HHI takes biggest losses ever; union plans strike

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HHI takes biggest losses ever; union plans strike

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Will there be a breakthrough for the nation’s leading shipbuilder Hyundai Heavy Industries (HHI) after it seems to have run aground on a reef?

A day after the company posted its worst quarterly performance ever on Thursday, its labor union, whichhas been negotiating with the company over wages, declared yesterday that it would engage in a two-hour strike from 3 to 5 p.m. on November 7. It will be the first strike at HHI since 1994. The union walked out on its scheduled extra hour of work at 5 p.m. and made the decision in a meeting held at their office in Ulsan.

“We will gtather to start the strike at 3:30 p.m., then will march against the company,” a spokesman for the labor union said. The union is holding out for a monthly wage increase of 132,013 won ($123) but management is offering a 37,000 won raise.

If the union agrees to more strikes, the company is expected to incur sales losses of 103 billion won.

Earlier in the day, the company’s shares fell slightly to close at 99,200 won, down 0.8 percent, after falling as low as 89,500 won at one point. The company’s value plunged 5.21 percent to 100,000 won on Thursday when it posted its third quarter performance.

The shipbuilder’s total revenue in the third quarter was 12.4 trillion won and it marked an operating loss of 1.94 trillion won, nearly double the 1.1 trillion won loss it took in the second quarter. This marks the company’s fourth consecutive quarter of losses. HHI’s accumulated operating loss for this year is more than 3.2 trillion won.

Industry insiders previously said that Hyundai had hit rock bottom in the second quarter, but after an even bigger loss, they said the company might need much longer to recover.

The company said its poor performance was due to its shipbuilding and industrial plant businesses. HHI said that a total of 592.2 billion won of losses were mainly due to construction delays in building the Jeddah South and Shuqaiq thermal power plants in Saudi Arabia.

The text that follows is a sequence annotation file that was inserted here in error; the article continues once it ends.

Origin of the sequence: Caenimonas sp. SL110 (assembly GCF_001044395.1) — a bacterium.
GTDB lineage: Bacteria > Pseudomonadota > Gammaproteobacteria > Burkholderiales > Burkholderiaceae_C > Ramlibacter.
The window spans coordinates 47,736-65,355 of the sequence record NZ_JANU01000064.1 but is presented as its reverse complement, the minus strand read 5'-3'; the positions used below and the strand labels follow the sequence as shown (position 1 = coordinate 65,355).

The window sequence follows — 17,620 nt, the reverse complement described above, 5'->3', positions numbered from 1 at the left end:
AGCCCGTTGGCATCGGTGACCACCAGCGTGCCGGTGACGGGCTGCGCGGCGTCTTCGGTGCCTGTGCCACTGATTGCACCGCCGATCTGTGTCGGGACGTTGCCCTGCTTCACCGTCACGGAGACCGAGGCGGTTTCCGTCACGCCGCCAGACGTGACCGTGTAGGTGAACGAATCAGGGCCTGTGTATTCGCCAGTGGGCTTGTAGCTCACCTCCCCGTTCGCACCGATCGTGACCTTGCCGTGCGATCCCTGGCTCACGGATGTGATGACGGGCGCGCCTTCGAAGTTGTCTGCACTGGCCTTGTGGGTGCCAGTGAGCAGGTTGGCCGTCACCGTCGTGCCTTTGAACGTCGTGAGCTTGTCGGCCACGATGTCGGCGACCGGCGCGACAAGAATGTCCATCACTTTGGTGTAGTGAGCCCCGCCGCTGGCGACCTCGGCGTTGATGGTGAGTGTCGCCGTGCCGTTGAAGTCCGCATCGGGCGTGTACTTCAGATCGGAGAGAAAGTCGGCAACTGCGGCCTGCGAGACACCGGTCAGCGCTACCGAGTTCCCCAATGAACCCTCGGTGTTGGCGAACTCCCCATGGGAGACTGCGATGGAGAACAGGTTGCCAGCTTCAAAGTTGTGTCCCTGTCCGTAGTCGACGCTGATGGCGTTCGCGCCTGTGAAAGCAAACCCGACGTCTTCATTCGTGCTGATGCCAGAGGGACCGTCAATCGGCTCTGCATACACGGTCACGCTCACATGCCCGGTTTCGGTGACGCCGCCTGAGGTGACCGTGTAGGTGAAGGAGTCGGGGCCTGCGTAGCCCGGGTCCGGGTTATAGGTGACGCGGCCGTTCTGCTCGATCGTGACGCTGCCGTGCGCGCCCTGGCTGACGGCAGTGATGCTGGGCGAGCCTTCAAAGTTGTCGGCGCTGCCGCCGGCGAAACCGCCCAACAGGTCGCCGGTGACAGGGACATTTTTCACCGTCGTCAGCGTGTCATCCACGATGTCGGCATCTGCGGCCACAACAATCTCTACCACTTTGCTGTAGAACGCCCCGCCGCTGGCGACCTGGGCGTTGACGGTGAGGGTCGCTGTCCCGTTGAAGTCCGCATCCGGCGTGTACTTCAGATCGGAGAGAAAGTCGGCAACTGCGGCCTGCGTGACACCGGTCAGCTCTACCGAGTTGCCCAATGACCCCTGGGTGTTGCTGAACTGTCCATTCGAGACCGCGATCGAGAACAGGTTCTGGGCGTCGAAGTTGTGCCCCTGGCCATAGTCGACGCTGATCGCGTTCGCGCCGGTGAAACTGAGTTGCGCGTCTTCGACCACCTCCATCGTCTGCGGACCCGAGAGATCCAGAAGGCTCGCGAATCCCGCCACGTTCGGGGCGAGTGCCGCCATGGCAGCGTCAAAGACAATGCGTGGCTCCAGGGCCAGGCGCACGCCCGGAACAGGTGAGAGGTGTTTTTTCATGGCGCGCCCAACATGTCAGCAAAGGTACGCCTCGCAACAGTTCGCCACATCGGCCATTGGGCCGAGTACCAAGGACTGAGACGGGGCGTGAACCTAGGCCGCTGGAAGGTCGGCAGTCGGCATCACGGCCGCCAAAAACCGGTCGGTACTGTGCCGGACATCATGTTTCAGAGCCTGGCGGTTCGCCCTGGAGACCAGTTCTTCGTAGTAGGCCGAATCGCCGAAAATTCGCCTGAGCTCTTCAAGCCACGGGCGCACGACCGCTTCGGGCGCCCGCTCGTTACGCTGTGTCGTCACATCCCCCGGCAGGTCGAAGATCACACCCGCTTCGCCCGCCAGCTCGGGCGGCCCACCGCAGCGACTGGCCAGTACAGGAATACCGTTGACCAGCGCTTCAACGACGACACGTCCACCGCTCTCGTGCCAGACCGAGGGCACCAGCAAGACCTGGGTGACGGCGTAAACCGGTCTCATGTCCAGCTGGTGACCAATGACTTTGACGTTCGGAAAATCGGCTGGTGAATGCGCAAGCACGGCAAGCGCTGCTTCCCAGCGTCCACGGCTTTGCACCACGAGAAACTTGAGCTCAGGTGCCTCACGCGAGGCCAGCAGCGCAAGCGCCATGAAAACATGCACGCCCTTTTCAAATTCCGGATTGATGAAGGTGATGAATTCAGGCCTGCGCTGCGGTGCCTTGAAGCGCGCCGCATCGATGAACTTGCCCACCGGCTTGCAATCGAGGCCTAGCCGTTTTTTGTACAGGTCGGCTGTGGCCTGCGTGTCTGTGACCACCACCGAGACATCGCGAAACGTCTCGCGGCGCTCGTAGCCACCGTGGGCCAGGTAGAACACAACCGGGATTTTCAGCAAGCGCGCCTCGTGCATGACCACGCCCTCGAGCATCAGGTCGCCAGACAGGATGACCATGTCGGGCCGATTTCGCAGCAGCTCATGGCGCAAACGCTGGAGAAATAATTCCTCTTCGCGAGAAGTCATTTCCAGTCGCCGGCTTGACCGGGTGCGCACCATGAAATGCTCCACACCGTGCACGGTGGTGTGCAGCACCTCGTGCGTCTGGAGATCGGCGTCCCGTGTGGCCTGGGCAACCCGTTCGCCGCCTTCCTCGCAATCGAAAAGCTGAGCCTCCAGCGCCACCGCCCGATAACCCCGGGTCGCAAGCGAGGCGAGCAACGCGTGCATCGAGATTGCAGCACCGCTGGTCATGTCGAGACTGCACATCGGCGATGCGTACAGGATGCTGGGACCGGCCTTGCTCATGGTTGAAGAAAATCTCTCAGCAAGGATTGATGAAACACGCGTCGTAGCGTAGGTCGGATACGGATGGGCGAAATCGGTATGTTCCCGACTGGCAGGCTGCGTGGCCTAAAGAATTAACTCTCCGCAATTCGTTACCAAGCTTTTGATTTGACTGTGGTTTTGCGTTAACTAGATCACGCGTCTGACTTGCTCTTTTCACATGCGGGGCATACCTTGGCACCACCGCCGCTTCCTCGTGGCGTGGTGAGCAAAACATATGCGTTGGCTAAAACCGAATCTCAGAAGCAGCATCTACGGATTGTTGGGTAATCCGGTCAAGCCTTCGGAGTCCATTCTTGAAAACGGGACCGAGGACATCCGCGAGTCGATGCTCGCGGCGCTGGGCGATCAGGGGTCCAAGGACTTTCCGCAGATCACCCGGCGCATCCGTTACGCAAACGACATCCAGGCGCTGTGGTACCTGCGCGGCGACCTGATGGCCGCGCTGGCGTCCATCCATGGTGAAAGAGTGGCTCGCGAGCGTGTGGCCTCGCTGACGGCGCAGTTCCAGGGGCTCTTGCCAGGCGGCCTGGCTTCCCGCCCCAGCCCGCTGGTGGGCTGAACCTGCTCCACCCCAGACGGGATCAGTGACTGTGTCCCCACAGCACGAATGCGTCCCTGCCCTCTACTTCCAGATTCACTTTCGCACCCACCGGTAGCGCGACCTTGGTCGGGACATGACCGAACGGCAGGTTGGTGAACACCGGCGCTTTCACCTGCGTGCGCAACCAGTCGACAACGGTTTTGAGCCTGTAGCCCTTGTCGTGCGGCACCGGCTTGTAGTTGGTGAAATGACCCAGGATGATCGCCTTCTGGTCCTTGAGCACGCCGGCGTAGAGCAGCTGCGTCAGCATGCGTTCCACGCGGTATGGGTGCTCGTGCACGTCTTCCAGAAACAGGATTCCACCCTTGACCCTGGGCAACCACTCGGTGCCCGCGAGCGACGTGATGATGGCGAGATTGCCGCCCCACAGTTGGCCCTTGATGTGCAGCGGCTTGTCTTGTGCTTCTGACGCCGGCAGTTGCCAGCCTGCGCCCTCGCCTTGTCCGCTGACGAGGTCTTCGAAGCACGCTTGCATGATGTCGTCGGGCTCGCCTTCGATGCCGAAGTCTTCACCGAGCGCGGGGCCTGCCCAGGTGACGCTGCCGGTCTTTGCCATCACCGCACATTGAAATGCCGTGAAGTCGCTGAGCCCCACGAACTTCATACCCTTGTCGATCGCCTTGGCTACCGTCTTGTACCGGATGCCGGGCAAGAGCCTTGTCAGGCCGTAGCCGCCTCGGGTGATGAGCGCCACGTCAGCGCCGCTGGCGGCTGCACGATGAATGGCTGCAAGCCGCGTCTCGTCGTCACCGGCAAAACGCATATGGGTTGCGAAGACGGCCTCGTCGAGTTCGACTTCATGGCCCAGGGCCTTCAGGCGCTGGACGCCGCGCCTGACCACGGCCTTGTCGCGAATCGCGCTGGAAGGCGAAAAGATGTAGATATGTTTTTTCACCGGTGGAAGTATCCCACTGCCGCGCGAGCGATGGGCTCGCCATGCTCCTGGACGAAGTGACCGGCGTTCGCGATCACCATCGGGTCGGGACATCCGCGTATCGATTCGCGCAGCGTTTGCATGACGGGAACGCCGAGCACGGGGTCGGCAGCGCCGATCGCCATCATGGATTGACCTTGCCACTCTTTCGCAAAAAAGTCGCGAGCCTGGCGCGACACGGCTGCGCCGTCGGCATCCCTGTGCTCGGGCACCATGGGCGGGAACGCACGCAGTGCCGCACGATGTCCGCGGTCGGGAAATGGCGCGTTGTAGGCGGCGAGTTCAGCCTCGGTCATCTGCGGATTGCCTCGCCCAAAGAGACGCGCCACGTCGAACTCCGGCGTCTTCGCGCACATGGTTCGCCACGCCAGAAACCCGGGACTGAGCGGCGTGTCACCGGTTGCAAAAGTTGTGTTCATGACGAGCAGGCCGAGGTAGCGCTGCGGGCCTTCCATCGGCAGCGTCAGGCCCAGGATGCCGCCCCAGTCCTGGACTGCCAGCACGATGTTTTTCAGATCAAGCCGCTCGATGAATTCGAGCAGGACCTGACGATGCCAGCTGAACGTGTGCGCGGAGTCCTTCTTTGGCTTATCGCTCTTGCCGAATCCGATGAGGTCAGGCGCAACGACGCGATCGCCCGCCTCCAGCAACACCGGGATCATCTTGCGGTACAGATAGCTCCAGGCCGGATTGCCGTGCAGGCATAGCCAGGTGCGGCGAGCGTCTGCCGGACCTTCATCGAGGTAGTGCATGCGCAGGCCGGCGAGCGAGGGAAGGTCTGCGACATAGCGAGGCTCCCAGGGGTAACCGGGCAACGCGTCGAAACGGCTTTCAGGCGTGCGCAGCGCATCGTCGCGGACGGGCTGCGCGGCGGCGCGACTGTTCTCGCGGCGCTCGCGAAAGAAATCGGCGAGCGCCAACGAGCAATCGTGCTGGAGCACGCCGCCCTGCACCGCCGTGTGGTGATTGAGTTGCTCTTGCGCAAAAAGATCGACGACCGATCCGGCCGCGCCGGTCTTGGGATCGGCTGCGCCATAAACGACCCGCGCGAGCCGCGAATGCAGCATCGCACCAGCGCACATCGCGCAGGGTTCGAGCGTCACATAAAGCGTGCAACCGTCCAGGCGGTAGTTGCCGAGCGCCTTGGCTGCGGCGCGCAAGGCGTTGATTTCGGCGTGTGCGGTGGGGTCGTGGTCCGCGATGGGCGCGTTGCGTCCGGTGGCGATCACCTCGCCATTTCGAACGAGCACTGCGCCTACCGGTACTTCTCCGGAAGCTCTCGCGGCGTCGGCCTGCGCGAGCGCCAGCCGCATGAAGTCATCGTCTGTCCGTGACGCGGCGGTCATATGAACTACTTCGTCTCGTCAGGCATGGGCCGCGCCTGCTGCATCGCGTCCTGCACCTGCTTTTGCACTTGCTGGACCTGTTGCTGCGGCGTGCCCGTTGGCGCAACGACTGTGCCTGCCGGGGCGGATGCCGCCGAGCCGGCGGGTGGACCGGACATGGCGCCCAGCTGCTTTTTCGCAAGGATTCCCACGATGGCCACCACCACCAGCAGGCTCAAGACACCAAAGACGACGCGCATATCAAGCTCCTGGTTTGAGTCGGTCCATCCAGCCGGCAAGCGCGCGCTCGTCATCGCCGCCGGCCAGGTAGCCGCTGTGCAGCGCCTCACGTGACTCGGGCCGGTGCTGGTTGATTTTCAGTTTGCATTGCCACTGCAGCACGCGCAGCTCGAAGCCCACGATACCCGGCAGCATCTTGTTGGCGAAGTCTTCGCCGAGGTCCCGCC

The company’s affiliates Hyundai Mipo Dockyard and Hyundai Samho Heavy Industries had combined losses of 464.2 billion won after they won contracts to build semi-submersible oil prospecting ships and 50,000-ton level petrochemical carriers for prices that were too low.

“We reflected all the predicted losses from the second quarter performance record as part of our efforts to make a fresh start, but we found additional expected losses from projects started after the first half of the year,” a spokesman for HHI said.

“Since we are examining ourselves in cold blood, we decided to reflect all the predicted loss in the third quarter performance result to restore our trust in the industry.”

But it is questionable whether the shipbuilder can bounce back. HHI said it expects to make about 50 billion won in operating profit next quarter because of stability in the steel, energy development and petrochemical industries, in which it makes the most money after its shipbuilding and plant businesses.

The company said in January that its goal is to win $295 million worth in contracts this year, but it had won only $163 million as of September.

“It’s not only a problem for Hyundai,” said Noh Jae-woong, a researcher at the Korea Investors Service. “Due to unstable crude oil prices, the number of orders has decreased and Korean shipbuilders also have lost price competitiveness due to a strong Korean won. China’s recent growth in building LNG carriers and drillships that are considered high quality products in the business is also a threat.”


BY KWON SANG-SOO [sakwon80@joongang.co.kr]

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